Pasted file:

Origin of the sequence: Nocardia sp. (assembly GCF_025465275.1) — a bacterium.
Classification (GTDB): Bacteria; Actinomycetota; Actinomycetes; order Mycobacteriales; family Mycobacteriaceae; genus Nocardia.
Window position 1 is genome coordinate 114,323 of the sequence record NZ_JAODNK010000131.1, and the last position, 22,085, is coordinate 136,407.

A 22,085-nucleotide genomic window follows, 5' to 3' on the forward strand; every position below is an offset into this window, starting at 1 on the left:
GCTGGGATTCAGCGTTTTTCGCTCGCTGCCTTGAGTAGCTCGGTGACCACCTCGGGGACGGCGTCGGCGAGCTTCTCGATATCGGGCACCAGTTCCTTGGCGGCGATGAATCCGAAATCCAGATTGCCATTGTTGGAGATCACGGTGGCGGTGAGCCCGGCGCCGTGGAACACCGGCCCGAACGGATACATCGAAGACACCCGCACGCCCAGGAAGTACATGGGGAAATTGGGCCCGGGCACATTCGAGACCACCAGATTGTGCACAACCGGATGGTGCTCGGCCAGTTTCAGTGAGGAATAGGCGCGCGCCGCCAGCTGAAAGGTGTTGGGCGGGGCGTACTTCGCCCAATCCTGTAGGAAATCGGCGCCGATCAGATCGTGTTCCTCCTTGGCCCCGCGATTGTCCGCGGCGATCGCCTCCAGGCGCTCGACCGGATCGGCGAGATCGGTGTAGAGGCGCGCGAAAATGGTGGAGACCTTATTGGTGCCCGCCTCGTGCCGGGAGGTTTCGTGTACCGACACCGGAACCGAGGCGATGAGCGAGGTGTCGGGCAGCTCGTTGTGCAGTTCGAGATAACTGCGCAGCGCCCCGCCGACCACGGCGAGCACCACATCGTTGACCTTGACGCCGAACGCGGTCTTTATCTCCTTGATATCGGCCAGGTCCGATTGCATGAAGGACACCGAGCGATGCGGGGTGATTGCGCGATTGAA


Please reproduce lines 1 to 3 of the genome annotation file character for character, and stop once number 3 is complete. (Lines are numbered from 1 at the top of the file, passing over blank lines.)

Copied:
Origin of the sequence: Nocardia sp. (assembly GCF_025465275.1) — a bacterium.
Classification (GTDB): Bacteria; Actinomycetota; Actinomycetes; order Mycobacteriales; family Mycobacteriaceae; genus Nocardia.
Window position 1 is genome coordinate 114,323 of the sequence record NZ_JAODNK010000131.1, and the last position, 22,085, is coordinate 136,407.